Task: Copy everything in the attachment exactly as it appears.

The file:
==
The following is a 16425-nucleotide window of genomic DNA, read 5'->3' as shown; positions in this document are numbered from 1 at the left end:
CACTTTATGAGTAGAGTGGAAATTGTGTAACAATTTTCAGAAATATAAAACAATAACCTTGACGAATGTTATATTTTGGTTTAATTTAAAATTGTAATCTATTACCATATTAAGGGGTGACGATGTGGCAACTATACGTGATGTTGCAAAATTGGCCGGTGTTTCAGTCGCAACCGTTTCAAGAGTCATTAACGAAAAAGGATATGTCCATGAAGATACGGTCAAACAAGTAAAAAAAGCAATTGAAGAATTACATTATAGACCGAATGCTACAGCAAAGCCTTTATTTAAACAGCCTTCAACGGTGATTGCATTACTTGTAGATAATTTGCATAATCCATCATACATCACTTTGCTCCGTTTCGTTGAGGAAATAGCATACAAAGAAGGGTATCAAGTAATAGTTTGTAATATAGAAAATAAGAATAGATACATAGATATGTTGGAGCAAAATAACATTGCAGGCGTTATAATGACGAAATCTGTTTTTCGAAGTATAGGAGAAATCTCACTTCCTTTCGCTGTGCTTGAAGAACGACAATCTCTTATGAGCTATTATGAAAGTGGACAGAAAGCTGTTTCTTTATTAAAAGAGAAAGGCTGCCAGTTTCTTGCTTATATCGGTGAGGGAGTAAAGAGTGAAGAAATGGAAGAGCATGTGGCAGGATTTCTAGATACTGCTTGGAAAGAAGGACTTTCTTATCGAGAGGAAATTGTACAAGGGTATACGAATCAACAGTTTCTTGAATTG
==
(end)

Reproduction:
The following is a 16425-nucleotide window of genomic DNA, read 5'->3' as shown; positions in this document are numbered from 1 at the left end:
CACTTTATGAGTAGAGTGGAAATTGTGTAACAATTTTCAGAAATATAAAACAATAACCTTGACGAATGTTATATTTTGGTTTAATTTAAAATTGTAATCTATTACCATATTAAGGGGTGACGATGTGGCAACTATACGTGATGTTGCAAAATTGGCCGGTGTTTCAGTCGCAACCGTTTCAAGAGTCATTAACGAAAAAGGATATGTCCATGAAGATACGGTCAAACAAGTAAAAAAAGCAATTGAAGAATTACATTATAGACCGAATGCTACAGCAAAGCCTTTATTTAAACAGCCTTCAACGGTGATTGCATTACTTGTAGATAATTTGCATAATCCATCATACATCACTTTGCTCCGTTTCGTTGAGGAAATAGCATACAAAGAAGGGTATCAAGTAATAGTTTGTAATATAGAAAATAAGAATAGATACATAGATATGTTGGAGCAAAATAACATTGCAGGCGTTATAATGACGAAATCTGTTTTTCGAAGTATAGGAGAAATCTCACTTCCTTTCGCTGTGCTTGAAGAACGACAATCTCTTATGAGCTATTATGAAAGTGGACAGAAAGCTGTTTCTTTATTAAAAGAGAAAGGCTGCCAGTTTCTTGCTTATATCGGTGAGGGAGTAAAGAGTGAAGAAATGGAAGAGCATGTGGCAGGATTTCTAGATACTGCTTGGAAAGAAGGACTTTCTTATCGAGAGGAAATTGTACAAGGGTATACGAATCAACAGTTTCTTGAATTG